This first working engagement example represents an innovative path for attracting highly capable and skilled associates to be deployed in both the public sector and the higher education sector. When the University of Pittsburgh uncovered a need for additional IT resources to support their application testing routines, a CAI Neurodiverse Solutions team of Quality Assurance (QA) Analysts, including this candidate, helped to create an automated testing solution for the university. As a result, testing that previously had taken several days to perform was now being done in a couple of hours by this team. The successful implementation of these automated testing solutions led to the creation of a QA automation team at the university.

In another instance, a state's major tolling agency needed to verify images related to tolling, and recognized they needed external support to achieve this. CAI Neurodiverse Solutions provided the necessary talent for this job in the form of Manual Image Verifiers. The neurodiverse team became responsible for ensuring the accuracy of the license plates captured in the toll lanes for commuters without a transponder. They also identified, documented, and notified management of repetitive abnormities discovered while processing images. The Manual Image Verifiers accomplished an average processing time of at least 350 images per hour.

Lastly, a state's Department of Transportation (DoT) needed to digitize 27,000 paper files as they began their business modernization journey. A team of data support analysts uploaded and digitized 2,000 to 2,200 documents a day, working tirelessly to accomplish this huge task.

Conclusion 

A growing number of prominent companies have reformed their human resources processes in order to access neurodiverse talent; among them are SAP, Hewlett Packard Enterprise (HPE), Microsoft, Willis Towers Watson, Ford, and EY.[5]

Despite these corporate initiatives, career opportunities for neurodiverse talent in the public sector has, to date, been minimal. Some of the existing barriers for hiring neurodivergent individuals in government jobs include: no stated evaluation criteria in procurements, traditionally rigid hiring processes, and an absence of internal programs that support diversity, equity, and inclusion (DEI) efforts, which can result in a lack of support for being openly neurodivergent and perpetuate non-conducive work environments for neurodiverse individuals.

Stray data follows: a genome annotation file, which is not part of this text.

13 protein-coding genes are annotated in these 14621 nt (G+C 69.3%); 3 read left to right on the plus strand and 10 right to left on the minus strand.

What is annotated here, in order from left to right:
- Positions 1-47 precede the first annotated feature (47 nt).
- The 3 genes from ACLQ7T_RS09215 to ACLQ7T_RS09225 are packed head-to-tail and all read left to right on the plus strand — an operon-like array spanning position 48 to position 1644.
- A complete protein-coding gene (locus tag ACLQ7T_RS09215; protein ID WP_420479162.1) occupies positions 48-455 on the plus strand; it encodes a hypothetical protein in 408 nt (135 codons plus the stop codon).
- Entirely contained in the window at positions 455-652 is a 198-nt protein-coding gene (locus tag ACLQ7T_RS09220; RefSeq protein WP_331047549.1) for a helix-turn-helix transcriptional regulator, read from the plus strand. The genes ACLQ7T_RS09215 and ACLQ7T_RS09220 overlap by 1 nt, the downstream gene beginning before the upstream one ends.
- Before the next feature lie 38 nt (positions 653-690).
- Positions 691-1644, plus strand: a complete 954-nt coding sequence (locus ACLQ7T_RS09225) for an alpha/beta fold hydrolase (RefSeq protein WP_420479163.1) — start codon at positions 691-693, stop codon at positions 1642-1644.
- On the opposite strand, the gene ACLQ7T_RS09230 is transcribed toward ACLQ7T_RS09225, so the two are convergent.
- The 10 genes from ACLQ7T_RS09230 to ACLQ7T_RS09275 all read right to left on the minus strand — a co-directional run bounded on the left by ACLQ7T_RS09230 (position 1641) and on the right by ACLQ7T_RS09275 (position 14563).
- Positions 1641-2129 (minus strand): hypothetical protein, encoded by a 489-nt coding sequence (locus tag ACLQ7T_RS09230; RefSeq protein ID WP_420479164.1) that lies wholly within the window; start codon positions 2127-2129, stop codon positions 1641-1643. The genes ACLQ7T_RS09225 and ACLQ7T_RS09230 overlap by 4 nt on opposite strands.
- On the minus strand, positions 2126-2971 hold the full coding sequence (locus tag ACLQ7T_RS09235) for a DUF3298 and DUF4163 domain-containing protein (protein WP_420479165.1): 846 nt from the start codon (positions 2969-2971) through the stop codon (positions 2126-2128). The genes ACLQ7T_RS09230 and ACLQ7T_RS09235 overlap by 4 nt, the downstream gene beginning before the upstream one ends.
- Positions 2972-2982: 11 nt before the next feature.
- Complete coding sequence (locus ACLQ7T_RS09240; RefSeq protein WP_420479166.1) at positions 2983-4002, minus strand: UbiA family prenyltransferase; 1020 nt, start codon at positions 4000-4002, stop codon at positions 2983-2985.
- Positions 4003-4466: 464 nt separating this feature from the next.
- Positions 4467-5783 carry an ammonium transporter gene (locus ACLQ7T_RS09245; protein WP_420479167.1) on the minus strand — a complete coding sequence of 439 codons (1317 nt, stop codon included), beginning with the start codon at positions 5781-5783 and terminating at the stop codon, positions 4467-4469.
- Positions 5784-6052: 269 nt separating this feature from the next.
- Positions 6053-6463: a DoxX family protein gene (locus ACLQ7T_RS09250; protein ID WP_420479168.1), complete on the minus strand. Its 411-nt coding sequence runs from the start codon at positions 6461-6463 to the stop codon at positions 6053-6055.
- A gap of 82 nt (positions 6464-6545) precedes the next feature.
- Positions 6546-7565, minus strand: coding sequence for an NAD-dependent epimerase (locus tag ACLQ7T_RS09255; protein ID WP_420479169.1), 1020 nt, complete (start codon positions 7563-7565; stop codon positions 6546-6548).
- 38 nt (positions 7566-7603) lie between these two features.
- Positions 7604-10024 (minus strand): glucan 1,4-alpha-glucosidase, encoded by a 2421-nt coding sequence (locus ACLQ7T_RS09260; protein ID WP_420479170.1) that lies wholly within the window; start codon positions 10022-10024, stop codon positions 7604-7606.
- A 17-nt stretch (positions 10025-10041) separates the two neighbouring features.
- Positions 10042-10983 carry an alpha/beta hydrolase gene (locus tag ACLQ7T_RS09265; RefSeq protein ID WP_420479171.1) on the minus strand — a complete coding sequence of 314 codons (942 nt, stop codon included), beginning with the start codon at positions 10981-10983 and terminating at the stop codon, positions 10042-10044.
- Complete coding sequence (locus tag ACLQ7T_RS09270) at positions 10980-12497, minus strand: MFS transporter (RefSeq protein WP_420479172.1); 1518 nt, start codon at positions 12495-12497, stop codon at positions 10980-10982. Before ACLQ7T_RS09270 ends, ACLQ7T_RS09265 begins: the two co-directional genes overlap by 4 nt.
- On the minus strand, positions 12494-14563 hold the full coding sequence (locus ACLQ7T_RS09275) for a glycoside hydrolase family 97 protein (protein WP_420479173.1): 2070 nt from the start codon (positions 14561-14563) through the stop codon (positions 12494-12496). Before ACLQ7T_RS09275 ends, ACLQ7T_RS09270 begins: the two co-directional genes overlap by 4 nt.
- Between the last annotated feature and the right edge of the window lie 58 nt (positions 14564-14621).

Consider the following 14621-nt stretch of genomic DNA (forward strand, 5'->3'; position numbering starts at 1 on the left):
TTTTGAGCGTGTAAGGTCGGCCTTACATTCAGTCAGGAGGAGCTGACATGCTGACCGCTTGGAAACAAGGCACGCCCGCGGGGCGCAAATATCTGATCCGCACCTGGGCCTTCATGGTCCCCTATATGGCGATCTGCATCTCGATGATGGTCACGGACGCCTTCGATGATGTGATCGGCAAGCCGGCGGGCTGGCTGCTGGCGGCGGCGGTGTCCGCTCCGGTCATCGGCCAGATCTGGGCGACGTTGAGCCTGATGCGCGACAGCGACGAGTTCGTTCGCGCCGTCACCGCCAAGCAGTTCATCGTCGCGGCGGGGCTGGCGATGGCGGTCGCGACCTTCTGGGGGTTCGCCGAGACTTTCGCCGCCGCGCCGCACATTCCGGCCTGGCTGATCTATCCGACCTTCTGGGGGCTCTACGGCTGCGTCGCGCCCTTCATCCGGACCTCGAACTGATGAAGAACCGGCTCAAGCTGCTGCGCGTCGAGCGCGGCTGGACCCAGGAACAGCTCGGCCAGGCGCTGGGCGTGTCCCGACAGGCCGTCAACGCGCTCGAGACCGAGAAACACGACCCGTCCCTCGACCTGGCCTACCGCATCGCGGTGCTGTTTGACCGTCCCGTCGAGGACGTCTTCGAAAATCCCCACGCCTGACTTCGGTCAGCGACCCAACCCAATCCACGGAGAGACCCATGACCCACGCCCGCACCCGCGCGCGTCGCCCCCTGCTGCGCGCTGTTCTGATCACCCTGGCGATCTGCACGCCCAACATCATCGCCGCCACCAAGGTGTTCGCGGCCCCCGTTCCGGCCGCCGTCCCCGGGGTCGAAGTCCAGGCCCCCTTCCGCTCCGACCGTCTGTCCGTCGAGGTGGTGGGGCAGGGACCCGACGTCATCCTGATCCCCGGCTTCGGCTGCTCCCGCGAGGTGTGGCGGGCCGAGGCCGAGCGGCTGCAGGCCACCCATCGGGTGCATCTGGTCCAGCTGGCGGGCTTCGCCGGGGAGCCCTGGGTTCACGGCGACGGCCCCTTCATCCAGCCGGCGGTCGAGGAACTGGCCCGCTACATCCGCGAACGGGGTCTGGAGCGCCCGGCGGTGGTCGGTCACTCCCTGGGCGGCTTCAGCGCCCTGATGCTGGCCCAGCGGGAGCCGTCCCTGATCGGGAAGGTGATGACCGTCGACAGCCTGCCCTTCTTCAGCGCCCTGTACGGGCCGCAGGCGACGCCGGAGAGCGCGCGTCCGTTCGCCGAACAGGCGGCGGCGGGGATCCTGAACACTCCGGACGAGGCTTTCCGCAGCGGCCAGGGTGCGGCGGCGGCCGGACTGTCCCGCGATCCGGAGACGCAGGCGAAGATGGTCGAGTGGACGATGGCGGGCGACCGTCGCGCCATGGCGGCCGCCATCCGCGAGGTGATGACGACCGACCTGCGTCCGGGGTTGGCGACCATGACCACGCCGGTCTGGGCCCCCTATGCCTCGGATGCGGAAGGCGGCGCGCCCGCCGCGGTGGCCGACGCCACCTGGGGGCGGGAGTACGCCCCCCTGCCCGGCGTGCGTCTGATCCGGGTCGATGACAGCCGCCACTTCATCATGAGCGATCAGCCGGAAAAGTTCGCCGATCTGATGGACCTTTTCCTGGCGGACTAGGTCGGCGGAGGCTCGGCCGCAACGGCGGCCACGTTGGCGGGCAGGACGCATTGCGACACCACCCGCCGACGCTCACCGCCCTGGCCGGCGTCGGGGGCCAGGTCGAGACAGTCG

Neurodiversity employment programs can provide an alternative solution to the local government workforce crisis since the underutilized talent pool of neurodivergent individuals is not typically considered and evaluated in public sector procurements.

Since 2013, CAI Neurodiverse Solutions has partnered with our customers to provide hundreds of neurodivergent individuals employment in rewarding, long-lasting careers, who have provided value, connected DEI goals, business needs, and sourcing solutions.

Contact us to take the steps towards partnering with CAI and starting a neurodiversity employment program.


[1] Doyle, Nancy. Neurodiversity at work: A biopsychosocial model and the impact on working adults. British Medical Bulletin. September 2020. https://doi.org/10.1093/bmb/ldaa021

[2] Carrero, Yesenia. “The Center for Neurodiversity and Employment.” Werth Institute for Entrepreneurship and Innovation, September 29, 2021. https://entrepreneurship.uconn.edu/neurodiversitycenter/

[3] Rueter, Thad. “Why and How Public Agencies Should Hire Neurodivergent Pros.” GovTech, May 1, 2023. https://www.govtech.com/biz/why-and-how-public-agencies-should-hire-neurodivergent-pros

[4] "Unique skill sets neurodiverse staff can bring to a company." International Board of Credentialing and Continuing Education Standards. July 7. https://ibcces.org/blog/2021/07/07/unique-skillsets-neurodiverse-staff-can-bring-to-a-company/ 

[5] Austin, Robert D., Pisano, Gary P. "Neurodiversity as a Competitive Advantage." Harvard Business Review. May-June 2017. https://hbr.org/2017/05/neurodiversity-as-a-competitive-advantage/  

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This blog post is sponsored by NACo partner CAI.